The most striking picture in the diabetes stories in the Sunday October 24, 2010 Enquirer is where the amputee is being helped up by someone at the dialysis clinic (not clear if she’s a worker or a friend, and not clear if she’s helping) who is very large, and likely a diabetic herself – or headed that way, for sure.
What is it about being addicted to fat, sugar and salt that people don’t understand? They don’t know it’s an addiction? They think they really like this stuff? They really think that feeling is pleasure, rather than the momentary cessation of addictive need, soon to come again?
And what is it they think they’ll be giving up? An increasing misery over a shorter and shorter lifetime?
I’m always puzzled about why folk aren’t motivated by going forward to easy movement, lightness, the increasing ability to have fun. I’m not convinced that sitting in front of the TV and eating chips and ice cream (or hotdogs and cheese) is fun. Doesn’t work for me.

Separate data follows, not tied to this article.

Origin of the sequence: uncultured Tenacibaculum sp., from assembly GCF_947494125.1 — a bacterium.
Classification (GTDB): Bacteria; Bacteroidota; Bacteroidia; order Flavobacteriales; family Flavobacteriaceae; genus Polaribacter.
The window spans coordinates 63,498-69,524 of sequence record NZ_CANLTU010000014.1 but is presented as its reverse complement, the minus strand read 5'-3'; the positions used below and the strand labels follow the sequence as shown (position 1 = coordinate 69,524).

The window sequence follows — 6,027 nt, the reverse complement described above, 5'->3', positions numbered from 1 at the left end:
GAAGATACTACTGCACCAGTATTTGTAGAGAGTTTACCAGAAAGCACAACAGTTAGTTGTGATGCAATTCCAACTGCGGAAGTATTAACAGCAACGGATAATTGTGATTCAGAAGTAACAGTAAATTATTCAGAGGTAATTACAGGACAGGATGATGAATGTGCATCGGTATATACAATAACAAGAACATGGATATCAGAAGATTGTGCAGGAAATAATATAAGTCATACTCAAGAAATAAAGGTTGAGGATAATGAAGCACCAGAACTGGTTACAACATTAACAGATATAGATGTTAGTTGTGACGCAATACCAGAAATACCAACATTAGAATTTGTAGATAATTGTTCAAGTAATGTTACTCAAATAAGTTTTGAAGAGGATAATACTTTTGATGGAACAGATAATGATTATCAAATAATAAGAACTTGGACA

At least, in the articles in the series that I’ve seen, there is the clear statement that many people bring diabetes on themselves. But the articles continue in medical mode, talking about efforts to find a cure. There is only a bit about maybe, actually, could we? consider changing. When that is the cheapest, easiest, least physically damaging and most fun way to let go.
Evidently bariatric surgery works to reduce and eliminate diabetes. There are still longer term physical effects to all of those medical interventions. Though I’m glad it works. Diabetes costs this country and our medical care system a ton of time, material and money. And the individual misery is incalculable.
I’ve always called diabetes a fork disease (so is much of heart disease) – meaning we give it to ourselves with our forks. Maybe we should just eliminate forks. But then people could just use chips to scoop up the glop.